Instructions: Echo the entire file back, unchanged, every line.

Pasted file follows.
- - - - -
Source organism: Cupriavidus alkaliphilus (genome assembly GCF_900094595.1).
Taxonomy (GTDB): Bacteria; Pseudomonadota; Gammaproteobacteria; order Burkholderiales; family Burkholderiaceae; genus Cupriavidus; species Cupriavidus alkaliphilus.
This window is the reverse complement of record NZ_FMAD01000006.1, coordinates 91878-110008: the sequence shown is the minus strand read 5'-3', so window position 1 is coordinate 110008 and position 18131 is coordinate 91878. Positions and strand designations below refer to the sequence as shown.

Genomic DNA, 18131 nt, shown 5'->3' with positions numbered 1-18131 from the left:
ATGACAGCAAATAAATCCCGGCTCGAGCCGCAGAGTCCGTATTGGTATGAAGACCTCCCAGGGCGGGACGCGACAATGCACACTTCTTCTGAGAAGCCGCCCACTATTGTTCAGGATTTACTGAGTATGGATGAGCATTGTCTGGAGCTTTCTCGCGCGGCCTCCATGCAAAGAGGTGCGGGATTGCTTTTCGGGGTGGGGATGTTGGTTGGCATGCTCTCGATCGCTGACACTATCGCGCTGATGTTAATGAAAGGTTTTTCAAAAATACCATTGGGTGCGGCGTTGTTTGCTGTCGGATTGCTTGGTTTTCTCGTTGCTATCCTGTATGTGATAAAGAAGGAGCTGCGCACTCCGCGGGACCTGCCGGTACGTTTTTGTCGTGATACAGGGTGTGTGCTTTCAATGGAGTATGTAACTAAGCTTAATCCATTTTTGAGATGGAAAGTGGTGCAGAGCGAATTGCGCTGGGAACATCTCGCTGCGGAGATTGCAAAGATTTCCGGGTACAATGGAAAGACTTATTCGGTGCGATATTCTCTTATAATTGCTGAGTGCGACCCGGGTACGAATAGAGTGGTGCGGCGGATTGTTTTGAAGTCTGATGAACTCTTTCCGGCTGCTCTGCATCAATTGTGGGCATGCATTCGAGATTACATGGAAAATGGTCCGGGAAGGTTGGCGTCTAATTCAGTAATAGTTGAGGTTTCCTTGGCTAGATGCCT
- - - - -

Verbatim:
Source organism: Cupriavidus alkaliphilus (genome assembly GCF_900094595.1).
Taxonomy (GTDB): Bacteria; Pseudomonadota; Gammaproteobacteria; order Burkholderiales; family Burkholderiaceae; genus Cupriavidus; species Cupriavidus alkaliphilus.
This window is the reverse complement of record NZ_FMAD01000006.1, coordinates 91878-110008: the sequence shown is the minus strand read 5'-3', so window position 1 is coordinate 110008 and position 18131 is coordinate 91878. Positions and strand designations below refer to the sequence as shown.

Genomic DNA, 18131 nt, shown 5'->3' with positions numbered 1-18131 from the left:
ATGACAGCAAATAAATCCCGGCTCGAGCCGCAGAGTCCGTATTGGTATGAAGACCTCCCAGGGCGGGACGCGACAATGCACACTTCTTCTGAGAAGCCGCCCACTATTGTTCAGGATTTACTGAGTATGGATGAGCATTGTCTGGAGCTTTCTCGCGCGGCCTCCATGCAAAGAGGTGCGGGATTGCTTTTCGGGGTGGGGATGTTGGTTGGCATGCTCTCGATCGCTGACACTATCGCGCTGATGTTAATGAAAGGTTTTTCAAAAATACCATTGGGTGCGGCGTTGTTTGCTGTCGGATTGCTTGGTTTTCTCGTTGCTATCCTGTATGTGATAAAGAAGGAGCTGCGCACTCCGCGGGACCTGCCGGTACGTTTTTGTCGTGATACAGGGTGTGTGCTTTCAATGGAGTATGTAACTAAGCTTAATCCATTTTTGAGATGGAAAGTGGTGCAGAGCGAATTGCGCTGGGAACATCTCGCTGCGGAGATTGCAAAGATTTCCGGGTACAATGGAAAGACTTATTCGGTGCGATATTCTCTTATAATTGCTGAGTGCGACCCGGGTACGAATAGAGTGGTGCGGCGGATTGTTTTGAAGTCTGATGAACTCTTTCCGGCTGCTCTGCATCAATTGTGGGCATGCATTCGAGATTACATGGAAAATGGTCCGGGAAGGTTGGCGTCTAATTCAGTAATAGTTGAGGTTTCCTTGGCTAGATGCCT